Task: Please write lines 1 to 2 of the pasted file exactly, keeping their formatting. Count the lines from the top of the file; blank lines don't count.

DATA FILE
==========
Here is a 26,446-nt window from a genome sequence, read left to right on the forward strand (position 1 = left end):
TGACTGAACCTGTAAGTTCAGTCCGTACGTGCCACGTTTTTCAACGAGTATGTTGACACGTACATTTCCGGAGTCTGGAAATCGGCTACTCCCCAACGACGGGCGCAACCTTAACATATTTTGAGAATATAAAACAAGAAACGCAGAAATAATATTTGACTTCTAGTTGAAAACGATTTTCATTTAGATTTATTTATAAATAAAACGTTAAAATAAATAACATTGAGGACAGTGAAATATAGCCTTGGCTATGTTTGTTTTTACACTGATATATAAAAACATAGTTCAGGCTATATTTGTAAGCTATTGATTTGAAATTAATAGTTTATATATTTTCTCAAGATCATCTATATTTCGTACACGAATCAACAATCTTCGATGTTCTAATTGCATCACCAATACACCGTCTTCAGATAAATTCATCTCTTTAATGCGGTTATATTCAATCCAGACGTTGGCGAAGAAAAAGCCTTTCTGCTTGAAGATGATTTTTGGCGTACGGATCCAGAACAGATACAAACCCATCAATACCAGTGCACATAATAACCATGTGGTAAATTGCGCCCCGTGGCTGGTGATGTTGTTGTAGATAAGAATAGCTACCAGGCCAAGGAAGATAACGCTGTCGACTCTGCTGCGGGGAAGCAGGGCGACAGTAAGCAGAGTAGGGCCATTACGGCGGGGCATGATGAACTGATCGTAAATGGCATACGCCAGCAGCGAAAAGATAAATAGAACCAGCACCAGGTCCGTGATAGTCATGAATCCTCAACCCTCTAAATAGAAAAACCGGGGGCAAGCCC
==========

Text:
Here is a 26,446-nt window from a genome sequence, read left to right on the forward strand (position 1 = left end):
TGACTGAACCTGTAAGTTCAGTCCGTACGTGCCACGTTTTTCAACGAGTATGTTGACACGTACATTTCCGGAGTCTGGAAATCGGCTACTCCCCAACGACGGGCGCAACCTTAACATATTTTGAGAATATAAAACAAGAAACGCAGAAATAATATTTGACTTCTAGTTGAAAACGATTTTCATTTAGATTTATTTATAAATAAAACGTTAAAATAAATAACATTGAGGACAGTGAAATATAGCCTTGGCTATGTTTGTTTTTACACTGATATATAAAAACATAGTTCAGGCTATATTTGTAAGCTATTGATTTGAAATTAATAGTTTATATATTTTCTCAAGATCATCTATATTTCGTACACGAATCAACAATCTTCGATGTTCTAATTGCATCACCAATACACCGTCTTCAGATAAATTCATCTCTTTAATGCGGTTATATTCAATCCAGACGTTGGCGAAGAAAAAGCCTTTCTGCTTGAAGATGATTTTTGGCGTACGGATCCAGAACAGATACAAACCCATCAATACCAGTGCACATAATAACCATGTGGTAAATTGCGCCCCGTGGCTGGTGATGTTGTTGTAGATAAGAATAGCTACCAGGCCAAGGAAGATAACGCTGTCGACTCTGCTGCGGGGAAGCAGGGCGACAGTAAGCAGAGTAGGGCCATTACGGCGGGGCATGATGAACTGATCGTAAATGGCATACGCCAGCAGCGAAAAGATAAATAGAACCAGCACCAGGTCCGTGATAGTCATGAATCCTCAACCCTCTAAATAGAAAAACCGGGGGCAAGCCC